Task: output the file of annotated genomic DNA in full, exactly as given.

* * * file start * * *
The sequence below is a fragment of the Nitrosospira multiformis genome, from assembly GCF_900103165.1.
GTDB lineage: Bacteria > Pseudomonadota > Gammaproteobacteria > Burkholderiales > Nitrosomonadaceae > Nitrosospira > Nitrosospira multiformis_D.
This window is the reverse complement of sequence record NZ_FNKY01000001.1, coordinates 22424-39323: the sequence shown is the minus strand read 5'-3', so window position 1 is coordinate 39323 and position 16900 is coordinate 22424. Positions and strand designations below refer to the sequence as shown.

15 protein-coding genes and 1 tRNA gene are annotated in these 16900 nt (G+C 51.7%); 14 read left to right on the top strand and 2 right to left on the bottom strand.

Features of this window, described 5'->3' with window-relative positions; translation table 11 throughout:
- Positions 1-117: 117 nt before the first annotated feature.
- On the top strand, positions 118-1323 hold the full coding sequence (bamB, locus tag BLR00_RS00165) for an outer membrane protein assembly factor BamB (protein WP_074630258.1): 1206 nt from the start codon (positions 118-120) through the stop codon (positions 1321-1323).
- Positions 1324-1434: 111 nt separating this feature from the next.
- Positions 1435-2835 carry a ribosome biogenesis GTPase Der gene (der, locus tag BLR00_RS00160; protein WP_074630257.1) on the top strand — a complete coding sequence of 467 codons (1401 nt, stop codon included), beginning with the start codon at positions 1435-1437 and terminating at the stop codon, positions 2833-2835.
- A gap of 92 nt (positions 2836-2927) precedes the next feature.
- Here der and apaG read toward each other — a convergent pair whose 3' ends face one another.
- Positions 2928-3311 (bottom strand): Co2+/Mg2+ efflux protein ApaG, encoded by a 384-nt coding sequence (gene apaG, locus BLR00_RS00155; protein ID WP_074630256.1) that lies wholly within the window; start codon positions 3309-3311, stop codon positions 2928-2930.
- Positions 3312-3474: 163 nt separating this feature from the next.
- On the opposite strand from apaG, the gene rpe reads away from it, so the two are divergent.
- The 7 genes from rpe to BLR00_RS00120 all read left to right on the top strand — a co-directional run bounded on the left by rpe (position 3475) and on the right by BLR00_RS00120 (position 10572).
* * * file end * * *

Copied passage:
The sequence below is a fragment of the Nitrosospira multiformis genome, from assembly GCF_900103165.1.
GTDB lineage: Bacteria > Pseudomonadota > Gammaproteobacteria > Burkholderiales > Nitrosomonadaceae > Nitrosospira > Nitrosospira multiformis_D.
This window is the reverse complement of sequence record NZ_FNKY01000001.1, coordinates 22424-39323: the sequence shown is the minus strand read 5'-3', so window position 1 is coordinate 39323 and position 16900 is coordinate 22424. Positions and strand designations below refer to the sequence as shown.

15 protein-coding genes and 1 tRNA gene are annotated in these 16900 nt (G+C 51.7%); 14 read left to right on the top strand and 2 right to left on the bottom strand.

Features of this window, described 5'->3' with window-relative positions; translation table 11 throughout:
- Positions 1-117: 117 nt before the first annotated feature.
- On the top strand, positions 118-1323 hold the full coding sequence (bamB, locus tag BLR00_RS00165) for an outer membrane protein assembly factor BamB (protein WP_074630258.1): 1206 nt from the start codon (positions 118-120) through the stop codon (positions 1321-1323).
- Positions 1324-1434: 111 nt separating this feature from the next.
- Positions 1435-2835 carry a ribosome biogenesis GTPase Der gene (der, locus tag BLR00_RS00160; protein WP_074630257.1) on the top strand — a complete coding sequence of 467 codons (1401 nt, stop codon included), beginning with the start codon at positions 1435-1437 and terminating at the stop codon, positions 2833-2835.
- A gap of 92 nt (positions 2836-2927) precedes the next feature.
- Here der and apaG read toward each other — a convergent pair whose 3' ends face one another.
- Positions 2928-3311 (bottom strand): Co2+/Mg2+ efflux protein ApaG, encoded by a 384-nt coding sequence (gene apaG, locus BLR00_RS00155; protein ID WP_074630256.1) that lies wholly within the window; start codon positions 3309-3311, stop codon positions 2928-2930.
- Positions 3312-3474: 163 nt separating this feature from the next.
- On the opposite strand from apaG, the gene rpe reads away from it, so the two are divergent.
- The 7 genes from rpe to BLR00_RS00120 all read left to right on the top strand — a co-directional run bounded on the left by rpe (position 3475) and on the right by BLR00_RS00120 (position 10572).